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Friday, 23 February, 2001, 02:17 GMT
Policing: An emotive issue
RUC officer
Northern Ireland policing: What will the future hold?
By Ireland correspondent Kevin Connolly

In a peace process where agreement is so often elusive, for once there is something like consensus.

All the main parties and the British and Irish Governments believe that if a deal on the perennial issues of decommissioning, demilitarisation and policing cannot be reached soon there will be a dangerous loss of momentum.

In a deeply divided society like Northern Ireland it is perhaps not surprising that policing is proving to be the most intractable problem of all.

It is an emotive issue which illustrates stark differences between Catholics and Protestants over what sort of place Northern Ireland was in the past and what it will be in the future.

Chris Patten
Catholics want the Patten report implemented in full

To unionists, RUC officers are heroes whose courage has played a vital part in defending Northern Ireland against the threat of terrorism.

To nationalists, it is a paramilitary force established after partition with the clear goal of defending the Protestant grip on power.

Somehow the Good Friday Agreement was meant to produce a new force which would be recognisable enough to unionists to retain their support, and yet new enough to allow nationalist politicians to recommend it as a career to young Catholics.

The moderate nationalist SDLP and Sinn Fein are often separated by matters of principle as well as of policy.

'Symbolic' changes

But they are united in their determination to ensure that all of the proposals for change put forward by the commission on policing reform, chaired by the former Tory minister, Chris Patten must be implemented.

If they are not, both parties say any new police service would remain remote and alien to Catholics.

The badge with the crown, the title Royal Ulster, it's all part of a British Empire culture that most Nationalists just wouldn't consider signing up to

Catholic schoolboy

In part, those changes are symbolic - the changing of the title, uniform and badge to remove what nationalists regard as unionist trappings.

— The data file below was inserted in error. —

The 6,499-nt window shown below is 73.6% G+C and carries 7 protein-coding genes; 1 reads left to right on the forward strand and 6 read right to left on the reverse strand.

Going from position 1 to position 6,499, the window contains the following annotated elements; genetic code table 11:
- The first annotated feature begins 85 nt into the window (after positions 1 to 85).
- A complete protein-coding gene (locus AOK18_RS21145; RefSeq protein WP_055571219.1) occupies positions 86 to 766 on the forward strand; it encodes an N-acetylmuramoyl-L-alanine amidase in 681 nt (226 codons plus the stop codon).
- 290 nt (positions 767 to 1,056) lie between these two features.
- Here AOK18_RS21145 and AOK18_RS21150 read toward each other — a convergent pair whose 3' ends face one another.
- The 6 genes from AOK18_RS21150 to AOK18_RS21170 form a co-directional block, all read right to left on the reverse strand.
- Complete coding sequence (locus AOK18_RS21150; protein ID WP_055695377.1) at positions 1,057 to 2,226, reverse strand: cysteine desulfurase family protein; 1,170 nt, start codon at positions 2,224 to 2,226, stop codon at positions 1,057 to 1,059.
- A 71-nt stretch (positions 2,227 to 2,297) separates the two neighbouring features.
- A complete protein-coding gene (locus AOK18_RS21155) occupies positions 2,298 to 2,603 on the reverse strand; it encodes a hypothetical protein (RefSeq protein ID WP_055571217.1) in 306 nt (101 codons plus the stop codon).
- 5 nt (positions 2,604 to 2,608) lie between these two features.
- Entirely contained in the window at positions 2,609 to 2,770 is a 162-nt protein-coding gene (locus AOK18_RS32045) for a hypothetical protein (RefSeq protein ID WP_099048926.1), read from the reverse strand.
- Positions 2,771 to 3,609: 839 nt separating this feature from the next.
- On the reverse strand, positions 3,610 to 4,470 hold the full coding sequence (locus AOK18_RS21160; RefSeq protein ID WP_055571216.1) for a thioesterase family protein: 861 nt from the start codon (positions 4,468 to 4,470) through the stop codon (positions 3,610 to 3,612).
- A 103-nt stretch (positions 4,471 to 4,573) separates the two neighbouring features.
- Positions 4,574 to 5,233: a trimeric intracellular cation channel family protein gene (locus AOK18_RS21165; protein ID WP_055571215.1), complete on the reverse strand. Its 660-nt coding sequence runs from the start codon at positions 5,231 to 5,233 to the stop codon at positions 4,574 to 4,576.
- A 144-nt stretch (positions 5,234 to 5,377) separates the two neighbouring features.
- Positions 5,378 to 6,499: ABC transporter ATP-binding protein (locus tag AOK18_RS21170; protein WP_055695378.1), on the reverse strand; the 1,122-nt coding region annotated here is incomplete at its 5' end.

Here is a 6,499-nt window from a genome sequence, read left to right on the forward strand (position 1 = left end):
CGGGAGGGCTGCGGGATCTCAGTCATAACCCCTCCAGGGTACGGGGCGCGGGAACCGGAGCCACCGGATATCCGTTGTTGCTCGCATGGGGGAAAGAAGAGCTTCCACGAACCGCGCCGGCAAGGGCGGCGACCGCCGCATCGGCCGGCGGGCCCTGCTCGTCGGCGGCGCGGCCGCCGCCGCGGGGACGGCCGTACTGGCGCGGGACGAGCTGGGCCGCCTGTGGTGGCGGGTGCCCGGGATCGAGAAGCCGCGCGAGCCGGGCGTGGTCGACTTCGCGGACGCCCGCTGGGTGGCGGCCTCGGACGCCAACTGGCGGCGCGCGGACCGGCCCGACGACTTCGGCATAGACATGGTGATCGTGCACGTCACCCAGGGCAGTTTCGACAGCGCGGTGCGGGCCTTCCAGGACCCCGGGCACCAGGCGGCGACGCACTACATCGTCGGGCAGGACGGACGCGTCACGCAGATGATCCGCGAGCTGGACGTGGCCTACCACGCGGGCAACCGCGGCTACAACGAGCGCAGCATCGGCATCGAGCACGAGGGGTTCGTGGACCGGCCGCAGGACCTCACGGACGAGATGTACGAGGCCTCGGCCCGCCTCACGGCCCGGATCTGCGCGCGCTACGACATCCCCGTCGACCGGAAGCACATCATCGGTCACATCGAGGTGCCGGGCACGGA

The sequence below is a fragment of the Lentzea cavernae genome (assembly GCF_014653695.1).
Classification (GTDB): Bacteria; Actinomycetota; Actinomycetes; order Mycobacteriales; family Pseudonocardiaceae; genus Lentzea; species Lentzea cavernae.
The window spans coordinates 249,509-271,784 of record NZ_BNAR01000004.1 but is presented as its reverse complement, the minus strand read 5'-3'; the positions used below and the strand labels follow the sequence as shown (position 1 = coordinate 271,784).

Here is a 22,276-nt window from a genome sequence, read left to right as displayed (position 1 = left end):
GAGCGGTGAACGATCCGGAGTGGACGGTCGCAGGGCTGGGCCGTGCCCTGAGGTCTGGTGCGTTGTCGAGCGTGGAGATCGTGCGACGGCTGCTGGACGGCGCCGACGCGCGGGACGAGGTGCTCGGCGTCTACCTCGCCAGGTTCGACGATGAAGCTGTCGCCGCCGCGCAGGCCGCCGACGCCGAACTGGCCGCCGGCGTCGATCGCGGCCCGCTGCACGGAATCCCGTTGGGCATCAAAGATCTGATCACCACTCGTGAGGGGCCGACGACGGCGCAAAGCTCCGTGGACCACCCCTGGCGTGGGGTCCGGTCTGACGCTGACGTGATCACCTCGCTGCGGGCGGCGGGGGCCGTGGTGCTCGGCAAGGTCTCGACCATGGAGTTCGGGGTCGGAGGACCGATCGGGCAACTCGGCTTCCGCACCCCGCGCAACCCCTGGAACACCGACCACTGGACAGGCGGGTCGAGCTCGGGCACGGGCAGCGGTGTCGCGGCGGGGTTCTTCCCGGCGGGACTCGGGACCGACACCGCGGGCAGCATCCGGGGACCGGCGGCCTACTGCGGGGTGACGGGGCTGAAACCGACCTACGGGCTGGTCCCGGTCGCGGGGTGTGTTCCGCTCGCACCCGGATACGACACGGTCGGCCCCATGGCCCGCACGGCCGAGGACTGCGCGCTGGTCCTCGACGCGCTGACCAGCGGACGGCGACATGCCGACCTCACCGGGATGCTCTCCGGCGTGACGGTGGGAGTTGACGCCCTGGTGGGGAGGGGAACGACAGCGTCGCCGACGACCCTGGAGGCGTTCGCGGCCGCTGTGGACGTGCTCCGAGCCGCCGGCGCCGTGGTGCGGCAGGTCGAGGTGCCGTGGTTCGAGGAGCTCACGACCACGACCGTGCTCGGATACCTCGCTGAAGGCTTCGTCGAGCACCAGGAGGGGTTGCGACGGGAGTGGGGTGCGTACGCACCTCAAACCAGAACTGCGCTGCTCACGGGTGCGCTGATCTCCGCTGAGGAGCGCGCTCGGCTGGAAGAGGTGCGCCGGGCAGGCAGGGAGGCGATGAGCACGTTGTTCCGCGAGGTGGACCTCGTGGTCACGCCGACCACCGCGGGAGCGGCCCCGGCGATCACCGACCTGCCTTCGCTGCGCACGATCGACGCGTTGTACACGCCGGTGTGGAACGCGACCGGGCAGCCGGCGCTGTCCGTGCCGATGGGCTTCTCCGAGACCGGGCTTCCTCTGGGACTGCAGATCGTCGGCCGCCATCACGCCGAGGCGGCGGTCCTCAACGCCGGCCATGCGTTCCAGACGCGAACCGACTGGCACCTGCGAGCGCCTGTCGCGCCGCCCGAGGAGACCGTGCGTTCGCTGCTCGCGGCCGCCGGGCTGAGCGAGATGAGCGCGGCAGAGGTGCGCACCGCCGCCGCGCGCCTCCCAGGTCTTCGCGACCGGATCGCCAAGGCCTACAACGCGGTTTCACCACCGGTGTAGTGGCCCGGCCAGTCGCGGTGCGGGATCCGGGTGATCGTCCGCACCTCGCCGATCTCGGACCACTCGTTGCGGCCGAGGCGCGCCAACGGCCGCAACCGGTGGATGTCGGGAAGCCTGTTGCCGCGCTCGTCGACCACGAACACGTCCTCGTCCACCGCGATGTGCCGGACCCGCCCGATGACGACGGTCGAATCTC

As one teenager at a Catholic Grammar School in North Belfast told me: "The badge with the crown, the title Royal Ulster, it's all part of a British Empire culture that most nationalists just wouldn't consider signing up to."

But there are much more substantial and politically sensitive changes too - particularly over the powers which would be assigned to the new police board to which the Police Service of Northern Ireland would be accountable.

One litmus test for nationalists is the extent to which such a board would have powers to investigate killings where the security forces might be accused of culpable negligence or collusion.

Another would be the powers the police ombudsman would have to order inquiries into such killings in the past.

Manpower shortage

The murders of the nationalist solicitors Rosemary Nelson and Pat Finucane are just two of the more controversial examples.

It is easy to see why agreement is hard to reach, and why the RUC Chief Constable Sir Ronnie Flanagan has decided after some delay to go ahead with this year's recruitment drive.

He says the force will face a manpower shortage if it does not start to advertise now.

Even before police reforms are agreed, he'll be aiming for the new intake to be 50% Catholic and 50% Protestant - a major change for a force which has traditionally been around 90% Protestant.

But without some sort of overall political agreement they'll be new recruits to an old force.

And with a Westminster election looming, the room for manoeuvre in the peace negotiations, already limited, is rapidly dwindling.

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23 Feb 01 | Northern Ireland
Recruits sought for NI police service
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